The second layer this Good Morning Pakistan fiasco should teach us is how we behave around our children. Ahmad Shah yelled and pointed a threatening finger at Yasir, taking a stance that was shockingly adult, and very masculine. One recognises it from all the times one has seen men intimidate someone. Gadhay ka bacha, he said. Child of a donkey—a mild insult, but entirely inappropriate for a small child to be saying to anyone. Remember when we were young, and were told if we misbehaved it would reflect poorly on our parents? Nobody seems to say it any more, but our children do in fact reflect the values being demonstrated at home. Our boy-indulgent society loves to encourage little boys to behave badly because they have conflated “manly behaviour” with “obnoxious and entitled”, and rude, spoilt boys grow to be foul, substandard men who think the world is theirs for the taking and a tantrum will fix everything. Then their mothers and aunts shake their heads and wonder what went wrong (and blame their wives for ‘ruining’ their princes). One can’t presume entirely about someone’s parenting methods, but a child that is behaving in an extremely particular manner is not method acting. The child is copying what he sees around him the most, and in this case it is a significantly poor way to deal with conflict and anger. It is disappointing to see how little boys, from the very beginning, are denied emotionality. This tiny child didn’t know how to verbalise his confusion and frustration with the strange woman teasing him—he only knew that his feelings could only be expressed as anger. When we tell boys that feelings are stupid and ‘feminine’ and thus not for ‘men’, we are robbing them of their humanity. Of course boys and men will feel fear, empathy, terror, confusion, sadness, joy and so many more of the feelings that we all have. But they aren’t allowed any response other than anger.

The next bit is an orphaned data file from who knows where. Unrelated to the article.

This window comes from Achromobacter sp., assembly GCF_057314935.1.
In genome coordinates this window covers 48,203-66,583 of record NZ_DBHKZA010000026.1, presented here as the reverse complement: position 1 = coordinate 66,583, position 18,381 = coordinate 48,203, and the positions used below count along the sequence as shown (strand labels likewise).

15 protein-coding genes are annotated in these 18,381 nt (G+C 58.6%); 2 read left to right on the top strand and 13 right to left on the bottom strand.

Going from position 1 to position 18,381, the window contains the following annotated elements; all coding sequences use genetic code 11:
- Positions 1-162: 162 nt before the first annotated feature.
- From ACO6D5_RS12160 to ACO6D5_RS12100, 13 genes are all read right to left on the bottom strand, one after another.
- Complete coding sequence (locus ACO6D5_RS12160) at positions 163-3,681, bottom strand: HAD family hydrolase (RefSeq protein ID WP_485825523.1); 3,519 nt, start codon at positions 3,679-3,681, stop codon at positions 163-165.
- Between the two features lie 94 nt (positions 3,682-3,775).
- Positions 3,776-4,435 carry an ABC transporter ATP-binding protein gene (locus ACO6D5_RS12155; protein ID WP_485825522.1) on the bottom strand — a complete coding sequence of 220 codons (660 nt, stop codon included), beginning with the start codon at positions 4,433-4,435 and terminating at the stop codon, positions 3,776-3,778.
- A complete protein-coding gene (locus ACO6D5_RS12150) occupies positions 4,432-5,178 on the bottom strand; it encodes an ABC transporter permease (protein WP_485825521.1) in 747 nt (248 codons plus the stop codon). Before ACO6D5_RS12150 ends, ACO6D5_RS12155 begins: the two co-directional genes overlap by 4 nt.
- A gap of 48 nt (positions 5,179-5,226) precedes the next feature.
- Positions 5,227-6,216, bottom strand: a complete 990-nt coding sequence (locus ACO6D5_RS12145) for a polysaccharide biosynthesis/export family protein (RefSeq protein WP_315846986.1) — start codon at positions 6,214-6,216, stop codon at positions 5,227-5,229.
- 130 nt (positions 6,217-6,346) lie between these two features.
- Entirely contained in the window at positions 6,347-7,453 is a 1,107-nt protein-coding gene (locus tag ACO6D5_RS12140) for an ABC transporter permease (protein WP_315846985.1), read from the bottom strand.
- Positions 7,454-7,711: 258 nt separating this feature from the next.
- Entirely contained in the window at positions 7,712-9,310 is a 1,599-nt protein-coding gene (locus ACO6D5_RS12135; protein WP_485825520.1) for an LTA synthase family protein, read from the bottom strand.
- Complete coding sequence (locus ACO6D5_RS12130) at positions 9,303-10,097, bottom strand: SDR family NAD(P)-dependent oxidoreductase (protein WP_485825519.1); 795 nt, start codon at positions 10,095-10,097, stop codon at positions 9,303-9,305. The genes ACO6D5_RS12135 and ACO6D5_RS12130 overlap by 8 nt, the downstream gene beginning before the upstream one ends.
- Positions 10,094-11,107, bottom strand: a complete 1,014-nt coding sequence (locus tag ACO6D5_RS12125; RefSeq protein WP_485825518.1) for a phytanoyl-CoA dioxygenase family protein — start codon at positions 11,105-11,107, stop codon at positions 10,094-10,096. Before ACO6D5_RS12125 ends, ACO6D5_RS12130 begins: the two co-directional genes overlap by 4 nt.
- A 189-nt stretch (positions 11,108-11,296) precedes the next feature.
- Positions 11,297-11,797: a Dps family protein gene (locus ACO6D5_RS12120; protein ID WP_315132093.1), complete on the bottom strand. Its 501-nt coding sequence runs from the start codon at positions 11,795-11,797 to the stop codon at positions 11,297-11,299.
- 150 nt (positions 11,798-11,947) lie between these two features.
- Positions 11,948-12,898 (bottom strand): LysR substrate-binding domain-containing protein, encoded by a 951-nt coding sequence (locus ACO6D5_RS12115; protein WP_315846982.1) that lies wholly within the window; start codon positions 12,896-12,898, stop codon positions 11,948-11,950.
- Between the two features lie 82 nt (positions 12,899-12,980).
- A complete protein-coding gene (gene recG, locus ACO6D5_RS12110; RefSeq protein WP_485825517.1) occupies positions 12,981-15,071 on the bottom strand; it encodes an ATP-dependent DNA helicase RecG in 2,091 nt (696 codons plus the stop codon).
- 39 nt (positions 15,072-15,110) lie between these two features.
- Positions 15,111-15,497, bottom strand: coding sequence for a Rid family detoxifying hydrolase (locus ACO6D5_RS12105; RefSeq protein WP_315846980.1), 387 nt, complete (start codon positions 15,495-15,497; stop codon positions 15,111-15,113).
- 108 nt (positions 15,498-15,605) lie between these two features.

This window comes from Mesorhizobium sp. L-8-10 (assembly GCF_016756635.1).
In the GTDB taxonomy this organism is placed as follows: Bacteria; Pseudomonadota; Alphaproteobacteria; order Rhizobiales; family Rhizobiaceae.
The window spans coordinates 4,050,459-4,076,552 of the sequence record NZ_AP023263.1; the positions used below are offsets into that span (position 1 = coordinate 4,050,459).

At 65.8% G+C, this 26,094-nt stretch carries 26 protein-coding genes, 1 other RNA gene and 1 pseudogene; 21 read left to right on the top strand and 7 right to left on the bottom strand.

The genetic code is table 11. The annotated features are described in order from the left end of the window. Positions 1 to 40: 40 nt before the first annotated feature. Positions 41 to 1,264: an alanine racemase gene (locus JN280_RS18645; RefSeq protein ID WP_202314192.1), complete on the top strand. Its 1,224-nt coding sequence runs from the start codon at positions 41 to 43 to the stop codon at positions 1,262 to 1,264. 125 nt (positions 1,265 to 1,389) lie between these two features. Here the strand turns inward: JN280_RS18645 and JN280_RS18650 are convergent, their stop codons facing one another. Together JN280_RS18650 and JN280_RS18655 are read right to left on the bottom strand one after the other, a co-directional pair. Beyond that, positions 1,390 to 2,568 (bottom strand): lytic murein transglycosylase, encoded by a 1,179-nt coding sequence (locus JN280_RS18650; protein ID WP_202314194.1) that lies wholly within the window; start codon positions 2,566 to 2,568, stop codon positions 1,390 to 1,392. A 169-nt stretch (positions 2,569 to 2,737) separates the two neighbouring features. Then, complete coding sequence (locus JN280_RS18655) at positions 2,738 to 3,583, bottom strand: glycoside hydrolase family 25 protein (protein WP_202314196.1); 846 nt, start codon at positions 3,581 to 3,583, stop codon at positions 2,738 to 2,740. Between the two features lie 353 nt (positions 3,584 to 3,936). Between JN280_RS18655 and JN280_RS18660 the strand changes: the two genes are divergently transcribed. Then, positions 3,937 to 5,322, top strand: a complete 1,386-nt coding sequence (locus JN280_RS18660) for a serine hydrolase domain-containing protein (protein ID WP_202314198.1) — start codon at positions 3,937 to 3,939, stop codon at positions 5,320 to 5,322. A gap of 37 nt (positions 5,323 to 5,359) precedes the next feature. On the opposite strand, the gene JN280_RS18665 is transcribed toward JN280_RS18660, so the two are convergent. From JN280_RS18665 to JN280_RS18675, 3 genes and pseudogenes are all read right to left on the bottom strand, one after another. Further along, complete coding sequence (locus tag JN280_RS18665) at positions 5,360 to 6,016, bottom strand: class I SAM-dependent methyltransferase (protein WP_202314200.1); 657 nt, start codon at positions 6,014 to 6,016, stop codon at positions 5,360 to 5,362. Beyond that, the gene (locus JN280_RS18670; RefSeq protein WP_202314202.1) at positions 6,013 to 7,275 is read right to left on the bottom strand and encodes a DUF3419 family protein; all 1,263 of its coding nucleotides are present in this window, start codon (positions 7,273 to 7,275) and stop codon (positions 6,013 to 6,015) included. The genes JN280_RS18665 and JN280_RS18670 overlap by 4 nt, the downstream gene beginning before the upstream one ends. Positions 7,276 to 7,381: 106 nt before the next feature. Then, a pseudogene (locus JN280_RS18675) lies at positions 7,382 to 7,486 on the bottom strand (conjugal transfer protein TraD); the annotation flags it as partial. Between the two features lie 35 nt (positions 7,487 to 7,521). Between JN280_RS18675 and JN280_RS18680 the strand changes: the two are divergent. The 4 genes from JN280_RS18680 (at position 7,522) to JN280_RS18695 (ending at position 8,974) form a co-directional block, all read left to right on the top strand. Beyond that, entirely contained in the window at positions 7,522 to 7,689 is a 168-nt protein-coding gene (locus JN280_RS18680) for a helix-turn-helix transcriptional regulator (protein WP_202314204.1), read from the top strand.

It’s not cute, it’s not cute at all. There is nothing endearing about a child who has an ungovernable temper or is emulating toxic adult behaviour. It’s not about manners either—it’s about how we disrespect the dignity of children by thinking of them as empty vessels who see and hear nothing. Children are intelligent and observant. They are not stage props or potted plants who don’t hear the curse words you use in front of them, or don’t see what you’re watching on your phone when you’re near them. Ahmad Shah’s behaviour should be a warning to all parents who think they can say and do whatever they like in front of a child, because ‘bacha hai’.

There is nothing amusing or clever about another adult actively manipulating a child on national television either. My friends at PEMRA who read this column, please do us a massive favour and regulate the trash that is daytime television in Pakistan. One thinks one can speak for a large swathe of viewers in saying that this juvenile programming is a waste of time and dignity. And in the meantime, viewers: stop watching. Programmes stay on air and produce particular kinds of content based on how many people are watching which show; the one great power one has to change that is to just stop watching. When ratings drop, producers sit up. It’s the only way to get them to listen—get them with the money, and maybe one day we can actually have shows that are warm, entertaining and kind.


The writer is a feminist based in Lahore.